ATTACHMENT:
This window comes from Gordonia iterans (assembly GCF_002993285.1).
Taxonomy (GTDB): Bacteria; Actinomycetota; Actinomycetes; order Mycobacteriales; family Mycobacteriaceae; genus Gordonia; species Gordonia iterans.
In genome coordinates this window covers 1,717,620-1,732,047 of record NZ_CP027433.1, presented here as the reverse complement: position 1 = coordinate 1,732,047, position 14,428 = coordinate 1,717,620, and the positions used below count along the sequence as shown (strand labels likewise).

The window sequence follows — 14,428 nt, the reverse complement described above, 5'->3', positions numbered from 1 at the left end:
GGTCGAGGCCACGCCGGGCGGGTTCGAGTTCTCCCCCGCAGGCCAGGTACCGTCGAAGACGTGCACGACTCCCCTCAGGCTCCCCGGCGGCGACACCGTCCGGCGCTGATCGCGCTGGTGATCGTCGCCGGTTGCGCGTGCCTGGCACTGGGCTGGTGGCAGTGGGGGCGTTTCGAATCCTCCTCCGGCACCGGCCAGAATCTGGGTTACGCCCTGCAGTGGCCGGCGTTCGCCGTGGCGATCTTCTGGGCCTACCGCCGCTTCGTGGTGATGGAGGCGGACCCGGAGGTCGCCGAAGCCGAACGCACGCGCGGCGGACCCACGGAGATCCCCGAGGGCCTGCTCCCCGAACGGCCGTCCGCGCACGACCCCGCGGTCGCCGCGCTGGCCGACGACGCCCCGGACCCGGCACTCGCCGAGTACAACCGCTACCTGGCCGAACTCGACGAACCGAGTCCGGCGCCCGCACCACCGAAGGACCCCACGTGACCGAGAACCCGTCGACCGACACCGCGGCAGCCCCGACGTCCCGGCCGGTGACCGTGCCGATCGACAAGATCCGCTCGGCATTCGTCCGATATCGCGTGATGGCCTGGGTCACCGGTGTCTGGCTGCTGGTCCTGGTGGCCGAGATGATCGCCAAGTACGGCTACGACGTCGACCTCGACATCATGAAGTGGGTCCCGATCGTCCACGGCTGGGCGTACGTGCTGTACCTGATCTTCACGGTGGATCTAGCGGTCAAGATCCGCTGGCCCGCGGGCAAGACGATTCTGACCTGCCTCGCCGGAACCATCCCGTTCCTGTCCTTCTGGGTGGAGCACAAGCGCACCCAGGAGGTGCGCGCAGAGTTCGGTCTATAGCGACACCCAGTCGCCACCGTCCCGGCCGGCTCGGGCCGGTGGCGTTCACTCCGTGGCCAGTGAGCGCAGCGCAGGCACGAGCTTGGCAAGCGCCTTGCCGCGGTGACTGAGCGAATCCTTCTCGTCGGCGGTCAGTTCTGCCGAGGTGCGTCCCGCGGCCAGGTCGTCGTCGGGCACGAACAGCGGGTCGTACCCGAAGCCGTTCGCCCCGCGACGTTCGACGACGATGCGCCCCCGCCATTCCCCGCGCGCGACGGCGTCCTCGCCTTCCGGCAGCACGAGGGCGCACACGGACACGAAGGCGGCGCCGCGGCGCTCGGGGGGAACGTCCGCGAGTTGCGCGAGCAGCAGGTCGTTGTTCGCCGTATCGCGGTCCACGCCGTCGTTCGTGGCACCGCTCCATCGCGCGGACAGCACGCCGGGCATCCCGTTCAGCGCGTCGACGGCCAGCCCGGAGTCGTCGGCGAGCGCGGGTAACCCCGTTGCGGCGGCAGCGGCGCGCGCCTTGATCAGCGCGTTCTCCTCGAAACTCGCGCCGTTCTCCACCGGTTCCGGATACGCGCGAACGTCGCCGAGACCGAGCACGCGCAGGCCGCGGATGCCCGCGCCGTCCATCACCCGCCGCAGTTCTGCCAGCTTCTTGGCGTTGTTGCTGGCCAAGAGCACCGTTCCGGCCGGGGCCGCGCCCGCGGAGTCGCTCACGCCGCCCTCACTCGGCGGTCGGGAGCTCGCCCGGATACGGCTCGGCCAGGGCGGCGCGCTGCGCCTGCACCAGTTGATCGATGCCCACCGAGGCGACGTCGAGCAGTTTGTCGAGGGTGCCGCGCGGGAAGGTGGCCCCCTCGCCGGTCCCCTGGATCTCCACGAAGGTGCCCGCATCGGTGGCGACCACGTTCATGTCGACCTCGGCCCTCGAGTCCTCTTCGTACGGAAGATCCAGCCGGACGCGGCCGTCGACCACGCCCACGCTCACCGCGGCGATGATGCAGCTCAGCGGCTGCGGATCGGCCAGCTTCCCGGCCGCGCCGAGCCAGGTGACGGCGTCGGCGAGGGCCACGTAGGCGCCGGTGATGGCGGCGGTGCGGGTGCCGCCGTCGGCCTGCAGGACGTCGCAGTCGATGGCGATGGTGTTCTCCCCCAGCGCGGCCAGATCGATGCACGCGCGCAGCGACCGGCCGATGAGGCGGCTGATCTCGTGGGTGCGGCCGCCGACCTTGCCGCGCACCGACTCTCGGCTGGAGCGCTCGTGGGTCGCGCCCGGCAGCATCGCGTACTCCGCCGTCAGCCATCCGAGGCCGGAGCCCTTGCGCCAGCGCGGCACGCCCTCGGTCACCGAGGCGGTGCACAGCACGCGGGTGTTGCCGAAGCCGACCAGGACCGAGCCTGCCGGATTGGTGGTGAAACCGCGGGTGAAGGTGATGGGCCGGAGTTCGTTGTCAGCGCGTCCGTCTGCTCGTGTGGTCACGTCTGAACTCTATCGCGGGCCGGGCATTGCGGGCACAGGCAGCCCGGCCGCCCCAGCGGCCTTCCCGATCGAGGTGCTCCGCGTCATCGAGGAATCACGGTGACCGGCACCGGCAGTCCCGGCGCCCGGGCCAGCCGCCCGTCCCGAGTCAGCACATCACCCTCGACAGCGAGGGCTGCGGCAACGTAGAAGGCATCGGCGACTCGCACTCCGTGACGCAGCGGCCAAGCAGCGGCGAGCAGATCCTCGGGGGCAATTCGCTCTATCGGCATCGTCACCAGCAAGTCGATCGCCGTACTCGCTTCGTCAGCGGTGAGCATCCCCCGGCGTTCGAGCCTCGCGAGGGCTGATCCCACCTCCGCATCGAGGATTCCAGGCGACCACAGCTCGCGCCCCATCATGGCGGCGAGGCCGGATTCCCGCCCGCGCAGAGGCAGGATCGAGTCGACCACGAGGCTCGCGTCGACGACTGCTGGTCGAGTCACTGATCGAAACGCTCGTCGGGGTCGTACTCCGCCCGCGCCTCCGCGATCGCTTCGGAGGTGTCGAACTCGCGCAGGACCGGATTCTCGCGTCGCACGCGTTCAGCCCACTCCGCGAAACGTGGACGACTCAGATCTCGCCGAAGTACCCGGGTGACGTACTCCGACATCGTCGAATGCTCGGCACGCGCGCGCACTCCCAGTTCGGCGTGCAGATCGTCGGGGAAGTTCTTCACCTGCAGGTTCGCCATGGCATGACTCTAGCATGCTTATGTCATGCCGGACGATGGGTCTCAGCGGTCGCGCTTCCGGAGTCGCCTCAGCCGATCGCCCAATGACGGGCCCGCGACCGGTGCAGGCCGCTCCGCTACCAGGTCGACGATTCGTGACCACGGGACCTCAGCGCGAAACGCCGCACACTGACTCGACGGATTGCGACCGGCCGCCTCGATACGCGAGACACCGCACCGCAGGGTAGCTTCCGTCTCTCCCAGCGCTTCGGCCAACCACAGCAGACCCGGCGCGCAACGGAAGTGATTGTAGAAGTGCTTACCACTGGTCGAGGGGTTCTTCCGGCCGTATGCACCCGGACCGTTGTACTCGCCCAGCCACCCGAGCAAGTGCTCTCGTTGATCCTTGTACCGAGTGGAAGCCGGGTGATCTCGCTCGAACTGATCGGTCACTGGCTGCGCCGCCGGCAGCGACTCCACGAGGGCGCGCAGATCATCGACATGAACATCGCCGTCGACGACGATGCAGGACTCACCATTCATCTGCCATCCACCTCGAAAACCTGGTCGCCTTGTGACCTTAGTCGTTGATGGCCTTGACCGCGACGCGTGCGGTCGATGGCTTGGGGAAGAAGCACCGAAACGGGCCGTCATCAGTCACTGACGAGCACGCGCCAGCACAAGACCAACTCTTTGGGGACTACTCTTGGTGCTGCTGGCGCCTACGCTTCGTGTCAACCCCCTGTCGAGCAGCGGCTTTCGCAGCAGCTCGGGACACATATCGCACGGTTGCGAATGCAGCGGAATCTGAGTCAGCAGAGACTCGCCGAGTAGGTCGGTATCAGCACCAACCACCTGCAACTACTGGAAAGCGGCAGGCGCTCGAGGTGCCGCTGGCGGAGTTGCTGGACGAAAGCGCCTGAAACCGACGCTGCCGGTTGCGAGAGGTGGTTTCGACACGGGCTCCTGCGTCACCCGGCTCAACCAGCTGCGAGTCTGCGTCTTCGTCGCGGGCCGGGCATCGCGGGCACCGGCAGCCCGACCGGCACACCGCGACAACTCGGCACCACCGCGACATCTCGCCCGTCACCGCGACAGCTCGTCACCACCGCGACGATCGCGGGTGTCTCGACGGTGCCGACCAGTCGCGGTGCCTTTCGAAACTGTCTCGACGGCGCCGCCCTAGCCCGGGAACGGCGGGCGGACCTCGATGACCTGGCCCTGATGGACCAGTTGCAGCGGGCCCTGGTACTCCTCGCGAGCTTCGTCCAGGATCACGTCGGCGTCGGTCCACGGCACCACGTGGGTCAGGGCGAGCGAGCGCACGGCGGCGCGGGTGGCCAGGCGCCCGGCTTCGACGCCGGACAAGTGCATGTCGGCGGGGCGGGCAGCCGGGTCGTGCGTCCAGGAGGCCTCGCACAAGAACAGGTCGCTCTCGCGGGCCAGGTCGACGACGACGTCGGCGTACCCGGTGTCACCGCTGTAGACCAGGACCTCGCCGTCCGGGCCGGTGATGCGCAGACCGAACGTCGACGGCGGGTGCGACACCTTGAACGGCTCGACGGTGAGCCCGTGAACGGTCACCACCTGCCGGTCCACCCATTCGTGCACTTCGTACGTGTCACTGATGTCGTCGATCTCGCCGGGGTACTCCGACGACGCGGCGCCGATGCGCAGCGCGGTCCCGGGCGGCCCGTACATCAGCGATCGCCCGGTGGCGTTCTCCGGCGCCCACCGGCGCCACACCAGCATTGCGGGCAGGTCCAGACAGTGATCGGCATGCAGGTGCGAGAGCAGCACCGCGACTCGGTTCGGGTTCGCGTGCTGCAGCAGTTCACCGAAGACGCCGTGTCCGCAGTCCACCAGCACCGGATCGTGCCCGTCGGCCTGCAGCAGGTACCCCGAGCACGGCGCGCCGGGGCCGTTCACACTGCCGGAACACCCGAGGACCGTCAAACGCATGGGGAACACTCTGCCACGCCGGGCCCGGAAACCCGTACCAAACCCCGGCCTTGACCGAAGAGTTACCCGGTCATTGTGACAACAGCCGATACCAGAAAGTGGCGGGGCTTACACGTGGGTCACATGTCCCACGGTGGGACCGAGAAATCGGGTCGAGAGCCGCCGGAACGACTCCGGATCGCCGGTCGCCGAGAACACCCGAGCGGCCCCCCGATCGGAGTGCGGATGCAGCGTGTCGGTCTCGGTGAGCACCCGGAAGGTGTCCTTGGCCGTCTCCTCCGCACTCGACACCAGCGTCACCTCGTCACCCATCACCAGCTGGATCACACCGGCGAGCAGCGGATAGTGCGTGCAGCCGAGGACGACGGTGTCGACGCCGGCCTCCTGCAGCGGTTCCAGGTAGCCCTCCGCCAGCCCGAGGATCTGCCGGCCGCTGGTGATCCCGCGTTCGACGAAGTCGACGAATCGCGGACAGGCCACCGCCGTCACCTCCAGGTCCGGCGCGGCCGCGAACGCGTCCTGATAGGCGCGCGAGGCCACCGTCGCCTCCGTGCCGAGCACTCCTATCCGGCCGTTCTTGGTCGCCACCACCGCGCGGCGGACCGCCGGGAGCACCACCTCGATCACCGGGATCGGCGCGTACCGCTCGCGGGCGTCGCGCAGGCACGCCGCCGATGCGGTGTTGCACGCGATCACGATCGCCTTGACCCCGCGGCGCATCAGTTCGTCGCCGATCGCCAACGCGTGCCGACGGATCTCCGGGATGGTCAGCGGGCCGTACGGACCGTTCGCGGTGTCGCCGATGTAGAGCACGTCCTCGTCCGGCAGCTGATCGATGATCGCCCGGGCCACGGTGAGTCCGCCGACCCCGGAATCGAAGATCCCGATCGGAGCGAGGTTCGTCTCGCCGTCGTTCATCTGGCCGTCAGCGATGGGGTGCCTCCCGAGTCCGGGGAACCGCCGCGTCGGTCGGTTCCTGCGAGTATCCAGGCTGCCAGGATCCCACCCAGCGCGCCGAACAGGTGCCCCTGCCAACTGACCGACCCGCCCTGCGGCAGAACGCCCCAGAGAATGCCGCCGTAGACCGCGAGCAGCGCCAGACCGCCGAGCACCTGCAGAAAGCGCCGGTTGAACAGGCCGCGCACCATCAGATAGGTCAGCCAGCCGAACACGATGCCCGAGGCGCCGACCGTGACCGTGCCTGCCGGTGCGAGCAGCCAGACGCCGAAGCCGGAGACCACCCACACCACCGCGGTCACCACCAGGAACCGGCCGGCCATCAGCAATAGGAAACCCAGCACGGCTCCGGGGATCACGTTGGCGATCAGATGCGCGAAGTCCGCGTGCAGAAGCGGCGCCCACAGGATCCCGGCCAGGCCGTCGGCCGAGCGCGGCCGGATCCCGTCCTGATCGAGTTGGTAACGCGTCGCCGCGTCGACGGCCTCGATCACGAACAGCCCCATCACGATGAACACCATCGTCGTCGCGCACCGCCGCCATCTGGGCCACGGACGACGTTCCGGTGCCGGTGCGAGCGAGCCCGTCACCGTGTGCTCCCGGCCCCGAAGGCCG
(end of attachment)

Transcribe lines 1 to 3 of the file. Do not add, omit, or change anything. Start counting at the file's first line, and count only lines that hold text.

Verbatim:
This window comes from Gordonia iterans (assembly GCF_002993285.1).
Taxonomy (GTDB): Bacteria; Actinomycetota; Actinomycetes; order Mycobacteriales; family Mycobacteriaceae; genus Gordonia; species Gordonia iterans.
In genome coordinates this window covers 1,717,620-1,732,047 of record NZ_CP027433.1, presented here as the reverse complement: position 1 = coordinate 1,732,047, position 14,428 = coordinate 1,717,620, and the positions used below count along the sequence as shown (strand labels likewise).